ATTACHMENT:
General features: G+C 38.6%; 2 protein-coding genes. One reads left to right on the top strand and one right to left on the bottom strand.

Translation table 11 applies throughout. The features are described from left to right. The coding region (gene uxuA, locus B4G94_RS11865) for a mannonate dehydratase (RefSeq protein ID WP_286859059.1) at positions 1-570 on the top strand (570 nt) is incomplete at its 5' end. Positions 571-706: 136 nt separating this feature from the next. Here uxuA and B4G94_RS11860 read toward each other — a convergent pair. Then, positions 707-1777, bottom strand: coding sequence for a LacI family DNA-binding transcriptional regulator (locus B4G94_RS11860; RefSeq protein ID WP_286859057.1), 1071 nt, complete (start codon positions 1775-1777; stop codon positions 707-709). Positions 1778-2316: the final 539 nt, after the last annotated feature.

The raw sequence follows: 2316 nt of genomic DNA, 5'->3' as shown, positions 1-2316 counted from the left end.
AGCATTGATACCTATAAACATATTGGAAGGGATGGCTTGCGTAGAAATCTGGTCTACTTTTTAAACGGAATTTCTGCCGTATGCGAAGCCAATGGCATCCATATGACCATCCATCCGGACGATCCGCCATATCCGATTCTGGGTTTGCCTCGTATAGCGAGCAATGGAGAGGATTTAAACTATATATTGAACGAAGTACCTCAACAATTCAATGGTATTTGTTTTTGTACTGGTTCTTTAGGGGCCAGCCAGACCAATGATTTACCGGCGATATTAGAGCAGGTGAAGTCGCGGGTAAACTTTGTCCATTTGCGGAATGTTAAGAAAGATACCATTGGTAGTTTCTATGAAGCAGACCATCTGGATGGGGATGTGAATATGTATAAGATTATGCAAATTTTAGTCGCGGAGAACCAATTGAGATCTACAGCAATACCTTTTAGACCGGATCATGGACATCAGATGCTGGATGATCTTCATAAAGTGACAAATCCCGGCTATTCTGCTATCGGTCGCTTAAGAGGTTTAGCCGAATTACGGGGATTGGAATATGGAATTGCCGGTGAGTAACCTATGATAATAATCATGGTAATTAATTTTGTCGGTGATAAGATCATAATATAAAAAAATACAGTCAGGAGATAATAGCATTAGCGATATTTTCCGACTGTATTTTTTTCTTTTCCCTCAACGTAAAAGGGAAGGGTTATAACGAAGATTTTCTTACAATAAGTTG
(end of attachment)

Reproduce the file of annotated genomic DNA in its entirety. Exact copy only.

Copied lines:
General features: G+C 38.6%; 2 protein-coding genes. One reads left to right on the top strand and one right to left on the bottom strand.

Translation table 11 applies throughout. The features are described from left to right. The coding region (gene uxuA, locus B4G94_RS11865) for a mannonate dehydratase (RefSeq protein ID WP_286859059.1) at positions 1-570 on the top strand (570 nt) is incomplete at its 5' end. Positions 571-706: 136 nt separating this feature from the next. Here uxuA and B4G94_RS11860 read toward each other — a convergent pair. Then, positions 707-1777, bottom strand: coding sequence for a LacI family DNA-binding transcriptional regulator (locus B4G94_RS11860; RefSeq protein ID WP_286859057.1), 1071 nt, complete (start codon positions 1775-1777; stop codon positions 707-709). Positions 1778-2316: the final 539 nt, after the last annotated feature.

The raw sequence follows: 2316 nt of genomic DNA, 5'->3' as shown, positions 1-2316 counted from the left end.
AGCATTGATACCTATAAACATATTGGAAGGGATGGCTTGCGTAGAAATCTGGTCTACTTTTTAAACGGAATTTCTGCCGTATGCGAAGCCAATGGCATCCATATGACCATCCATCCGGACGATCCGCCATATCCGATTCTGGGTTTGCCTCGTATAGCGAGCAATGGAGAGGATTTAAACTATATATTGAACGAAGTACCTCAACAATTCAATGGTATTTGTTTTTGTACTGGTTCTTTAGGGGCCAGCCAGACCAATGATTTACCGGCGATATTAGAGCAGGTGAAGTCGCGGGTAAACTTTGTCCATTTGCGGAATGTTAAGAAAGATACCATTGGTAGTTTCTATGAAGCAGACCATCTGGATGGGGATGTGAATATGTATAAGATTATGCAAATTTTAGTCGCGGAGAACCAATTGAGATCTACAGCAATACCTTTTAGACCGGATCATGGACATCAGATGCTGGATGATCTTCATAAAGTGACAAATCCCGGCTATTCTGCTATCGGTCGCTTAAGAGGTTTAGCCGAATTACGGGGATTGGAATATGGAATTGCCGGTGAGTAACCTATGATAATAATCATGGTAATTAATTTTGTCGGTGATAAGATCATAATATAAAAAAATACAGTCAGGAGATAATAGCATTAGCGATATTTTCCGACTGTATTTTTTTCTTTTCCCTCAACGTAAAAGGGAAGGGTTATAACGAAGATTTTCTTACAATAAGTTG